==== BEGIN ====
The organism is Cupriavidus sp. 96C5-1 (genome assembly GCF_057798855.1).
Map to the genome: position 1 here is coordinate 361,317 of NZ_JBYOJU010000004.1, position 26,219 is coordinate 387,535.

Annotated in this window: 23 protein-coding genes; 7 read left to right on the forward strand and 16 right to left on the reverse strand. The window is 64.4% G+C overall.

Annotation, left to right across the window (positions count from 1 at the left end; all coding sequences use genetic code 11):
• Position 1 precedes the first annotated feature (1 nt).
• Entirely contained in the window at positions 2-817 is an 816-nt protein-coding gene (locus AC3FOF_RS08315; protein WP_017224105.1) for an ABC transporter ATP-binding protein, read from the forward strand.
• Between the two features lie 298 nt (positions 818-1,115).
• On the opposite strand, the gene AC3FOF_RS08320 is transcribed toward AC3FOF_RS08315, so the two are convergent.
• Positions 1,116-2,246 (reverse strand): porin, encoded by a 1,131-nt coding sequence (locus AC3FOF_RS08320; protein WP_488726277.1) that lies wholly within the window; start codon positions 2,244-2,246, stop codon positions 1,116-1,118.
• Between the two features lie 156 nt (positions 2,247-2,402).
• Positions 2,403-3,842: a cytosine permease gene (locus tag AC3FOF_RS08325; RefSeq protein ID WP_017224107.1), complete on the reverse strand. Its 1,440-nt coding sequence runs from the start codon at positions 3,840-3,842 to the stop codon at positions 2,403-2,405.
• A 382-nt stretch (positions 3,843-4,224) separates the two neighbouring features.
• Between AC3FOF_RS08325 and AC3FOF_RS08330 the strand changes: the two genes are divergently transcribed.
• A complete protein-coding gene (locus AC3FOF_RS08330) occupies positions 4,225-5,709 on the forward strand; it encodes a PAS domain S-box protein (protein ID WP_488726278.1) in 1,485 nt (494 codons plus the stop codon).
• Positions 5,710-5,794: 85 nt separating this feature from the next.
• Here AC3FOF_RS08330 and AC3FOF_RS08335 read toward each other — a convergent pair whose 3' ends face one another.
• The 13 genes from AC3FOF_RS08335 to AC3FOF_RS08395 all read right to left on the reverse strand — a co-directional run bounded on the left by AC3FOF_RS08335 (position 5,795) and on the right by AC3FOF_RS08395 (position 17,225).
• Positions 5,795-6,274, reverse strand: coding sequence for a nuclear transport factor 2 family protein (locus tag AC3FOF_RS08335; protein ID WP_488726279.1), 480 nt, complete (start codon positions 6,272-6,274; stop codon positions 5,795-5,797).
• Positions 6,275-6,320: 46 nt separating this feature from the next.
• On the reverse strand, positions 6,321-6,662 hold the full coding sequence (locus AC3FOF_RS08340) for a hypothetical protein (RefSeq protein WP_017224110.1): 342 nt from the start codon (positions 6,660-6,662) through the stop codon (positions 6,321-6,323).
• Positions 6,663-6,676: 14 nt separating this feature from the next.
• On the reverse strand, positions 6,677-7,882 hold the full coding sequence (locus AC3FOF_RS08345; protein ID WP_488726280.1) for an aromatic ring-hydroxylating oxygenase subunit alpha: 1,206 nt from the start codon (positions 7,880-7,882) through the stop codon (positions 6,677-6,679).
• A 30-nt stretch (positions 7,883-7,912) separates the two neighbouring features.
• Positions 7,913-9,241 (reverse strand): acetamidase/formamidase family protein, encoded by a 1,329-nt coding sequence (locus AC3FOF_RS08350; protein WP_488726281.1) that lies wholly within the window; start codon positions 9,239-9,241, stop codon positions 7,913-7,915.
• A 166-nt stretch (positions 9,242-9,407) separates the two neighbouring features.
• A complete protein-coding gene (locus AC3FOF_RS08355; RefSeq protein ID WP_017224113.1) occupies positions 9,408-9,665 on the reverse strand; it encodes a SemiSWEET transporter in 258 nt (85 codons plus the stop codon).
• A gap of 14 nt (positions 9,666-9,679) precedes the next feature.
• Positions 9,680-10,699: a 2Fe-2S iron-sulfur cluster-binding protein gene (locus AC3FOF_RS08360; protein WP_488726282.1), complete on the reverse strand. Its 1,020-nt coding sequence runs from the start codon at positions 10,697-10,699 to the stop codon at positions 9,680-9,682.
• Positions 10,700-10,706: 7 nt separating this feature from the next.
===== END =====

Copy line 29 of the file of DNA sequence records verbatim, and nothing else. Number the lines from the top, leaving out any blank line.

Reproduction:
• Positions 10,700-10,706: 7 nt separating this feature from the next.